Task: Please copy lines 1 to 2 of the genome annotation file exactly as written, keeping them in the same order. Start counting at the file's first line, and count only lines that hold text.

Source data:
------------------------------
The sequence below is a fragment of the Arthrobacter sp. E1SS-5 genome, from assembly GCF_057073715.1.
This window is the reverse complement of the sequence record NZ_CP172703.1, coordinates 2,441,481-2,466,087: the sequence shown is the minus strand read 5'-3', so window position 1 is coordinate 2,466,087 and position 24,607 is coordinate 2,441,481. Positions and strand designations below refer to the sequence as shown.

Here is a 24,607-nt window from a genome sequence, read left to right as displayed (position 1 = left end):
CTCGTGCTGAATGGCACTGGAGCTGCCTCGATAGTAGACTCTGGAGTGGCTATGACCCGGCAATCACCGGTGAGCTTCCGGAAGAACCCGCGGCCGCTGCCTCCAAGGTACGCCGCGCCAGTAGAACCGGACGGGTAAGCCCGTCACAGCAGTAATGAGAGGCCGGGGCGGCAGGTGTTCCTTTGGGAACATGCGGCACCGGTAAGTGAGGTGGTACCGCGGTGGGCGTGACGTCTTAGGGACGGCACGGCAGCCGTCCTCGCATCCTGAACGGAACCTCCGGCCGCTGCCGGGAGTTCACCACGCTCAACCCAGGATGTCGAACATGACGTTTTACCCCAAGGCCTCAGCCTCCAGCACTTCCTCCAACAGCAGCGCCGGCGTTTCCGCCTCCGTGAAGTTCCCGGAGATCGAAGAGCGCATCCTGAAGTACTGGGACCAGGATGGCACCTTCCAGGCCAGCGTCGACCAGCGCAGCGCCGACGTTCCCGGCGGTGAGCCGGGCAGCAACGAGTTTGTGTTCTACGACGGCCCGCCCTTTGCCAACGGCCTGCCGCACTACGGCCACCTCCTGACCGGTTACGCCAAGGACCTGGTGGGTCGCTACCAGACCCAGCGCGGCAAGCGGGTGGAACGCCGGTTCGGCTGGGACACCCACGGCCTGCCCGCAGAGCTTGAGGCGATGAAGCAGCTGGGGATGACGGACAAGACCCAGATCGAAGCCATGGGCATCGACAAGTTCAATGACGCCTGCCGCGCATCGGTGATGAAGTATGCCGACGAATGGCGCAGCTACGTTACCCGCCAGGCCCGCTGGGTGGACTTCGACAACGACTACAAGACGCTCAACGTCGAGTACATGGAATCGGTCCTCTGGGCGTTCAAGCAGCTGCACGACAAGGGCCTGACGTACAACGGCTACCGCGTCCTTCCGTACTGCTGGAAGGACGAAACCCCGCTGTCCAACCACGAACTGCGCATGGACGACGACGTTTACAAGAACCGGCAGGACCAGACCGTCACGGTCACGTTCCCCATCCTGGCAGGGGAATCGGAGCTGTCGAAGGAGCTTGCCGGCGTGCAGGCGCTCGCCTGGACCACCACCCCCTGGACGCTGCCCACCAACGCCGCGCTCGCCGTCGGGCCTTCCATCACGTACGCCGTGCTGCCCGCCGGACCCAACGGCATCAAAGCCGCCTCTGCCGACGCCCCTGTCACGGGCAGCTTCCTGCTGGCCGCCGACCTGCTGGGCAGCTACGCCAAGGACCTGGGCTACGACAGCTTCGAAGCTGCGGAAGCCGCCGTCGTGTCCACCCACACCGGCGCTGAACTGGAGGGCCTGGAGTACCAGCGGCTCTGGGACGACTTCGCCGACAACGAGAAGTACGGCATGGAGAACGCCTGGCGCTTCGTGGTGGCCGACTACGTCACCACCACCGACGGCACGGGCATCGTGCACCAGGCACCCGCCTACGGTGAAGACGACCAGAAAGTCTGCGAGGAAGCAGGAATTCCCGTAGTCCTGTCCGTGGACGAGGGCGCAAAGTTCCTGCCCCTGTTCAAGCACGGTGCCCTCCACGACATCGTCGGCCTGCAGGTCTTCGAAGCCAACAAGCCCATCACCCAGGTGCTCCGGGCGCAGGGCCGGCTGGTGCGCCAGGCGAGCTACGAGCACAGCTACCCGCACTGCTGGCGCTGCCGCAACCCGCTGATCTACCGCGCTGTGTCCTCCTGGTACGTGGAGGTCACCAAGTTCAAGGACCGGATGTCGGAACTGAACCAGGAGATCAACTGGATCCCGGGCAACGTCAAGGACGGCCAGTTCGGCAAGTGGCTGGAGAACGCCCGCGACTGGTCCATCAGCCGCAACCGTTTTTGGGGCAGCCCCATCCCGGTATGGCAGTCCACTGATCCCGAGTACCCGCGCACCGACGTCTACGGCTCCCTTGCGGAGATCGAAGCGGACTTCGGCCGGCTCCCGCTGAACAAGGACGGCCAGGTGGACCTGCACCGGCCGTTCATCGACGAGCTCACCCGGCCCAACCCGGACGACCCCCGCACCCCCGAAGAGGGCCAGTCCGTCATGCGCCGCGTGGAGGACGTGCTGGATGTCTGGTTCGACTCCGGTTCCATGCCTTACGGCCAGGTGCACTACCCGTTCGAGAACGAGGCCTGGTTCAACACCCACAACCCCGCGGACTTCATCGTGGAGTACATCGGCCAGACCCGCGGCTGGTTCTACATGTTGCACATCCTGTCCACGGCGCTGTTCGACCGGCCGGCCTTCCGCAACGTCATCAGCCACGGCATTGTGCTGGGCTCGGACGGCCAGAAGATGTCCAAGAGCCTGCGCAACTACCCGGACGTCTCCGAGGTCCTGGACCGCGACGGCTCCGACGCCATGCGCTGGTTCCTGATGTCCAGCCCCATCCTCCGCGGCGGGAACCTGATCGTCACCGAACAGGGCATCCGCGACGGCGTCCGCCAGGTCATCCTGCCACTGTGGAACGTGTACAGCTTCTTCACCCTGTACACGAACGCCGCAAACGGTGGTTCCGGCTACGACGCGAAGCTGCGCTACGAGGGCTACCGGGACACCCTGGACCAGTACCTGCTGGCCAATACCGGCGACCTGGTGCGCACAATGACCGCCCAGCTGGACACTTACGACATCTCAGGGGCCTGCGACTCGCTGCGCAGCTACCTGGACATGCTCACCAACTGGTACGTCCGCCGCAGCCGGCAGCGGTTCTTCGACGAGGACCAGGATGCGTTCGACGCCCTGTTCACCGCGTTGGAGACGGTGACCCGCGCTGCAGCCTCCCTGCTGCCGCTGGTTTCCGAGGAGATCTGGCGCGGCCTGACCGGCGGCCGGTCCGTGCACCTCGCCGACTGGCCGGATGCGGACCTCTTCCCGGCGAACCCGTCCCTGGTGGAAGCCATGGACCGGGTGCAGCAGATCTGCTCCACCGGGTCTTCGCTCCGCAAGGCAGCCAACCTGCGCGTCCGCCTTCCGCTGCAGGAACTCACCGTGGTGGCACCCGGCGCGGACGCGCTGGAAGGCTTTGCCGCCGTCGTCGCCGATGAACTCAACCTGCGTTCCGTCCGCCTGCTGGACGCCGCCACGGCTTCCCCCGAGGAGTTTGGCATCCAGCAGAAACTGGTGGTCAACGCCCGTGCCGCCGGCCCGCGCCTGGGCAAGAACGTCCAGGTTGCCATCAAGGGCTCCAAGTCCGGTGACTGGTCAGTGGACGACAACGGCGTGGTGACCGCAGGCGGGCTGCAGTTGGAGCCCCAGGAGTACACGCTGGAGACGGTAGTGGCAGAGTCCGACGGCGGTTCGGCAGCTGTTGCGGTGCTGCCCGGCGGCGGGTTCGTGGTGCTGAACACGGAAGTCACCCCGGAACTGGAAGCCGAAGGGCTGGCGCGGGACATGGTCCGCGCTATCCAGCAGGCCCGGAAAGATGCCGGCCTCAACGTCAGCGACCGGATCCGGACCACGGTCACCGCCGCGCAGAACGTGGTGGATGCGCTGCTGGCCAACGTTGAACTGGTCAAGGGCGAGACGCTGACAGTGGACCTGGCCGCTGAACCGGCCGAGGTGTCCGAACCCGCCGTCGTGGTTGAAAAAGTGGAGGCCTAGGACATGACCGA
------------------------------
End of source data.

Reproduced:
The sequence below is a fragment of the Arthrobacter sp. E1SS-5 genome, from assembly GCF_057073715.1.
This window is the reverse complement of the sequence record NZ_CP172703.1, coordinates 2,441,481-2,466,087: the sequence shown is the minus strand read 5'-3', so window position 1 is coordinate 2,466,087 and position 24,607 is coordinate 2,441,481. Positions and strand designations below refer to the sequence as shown.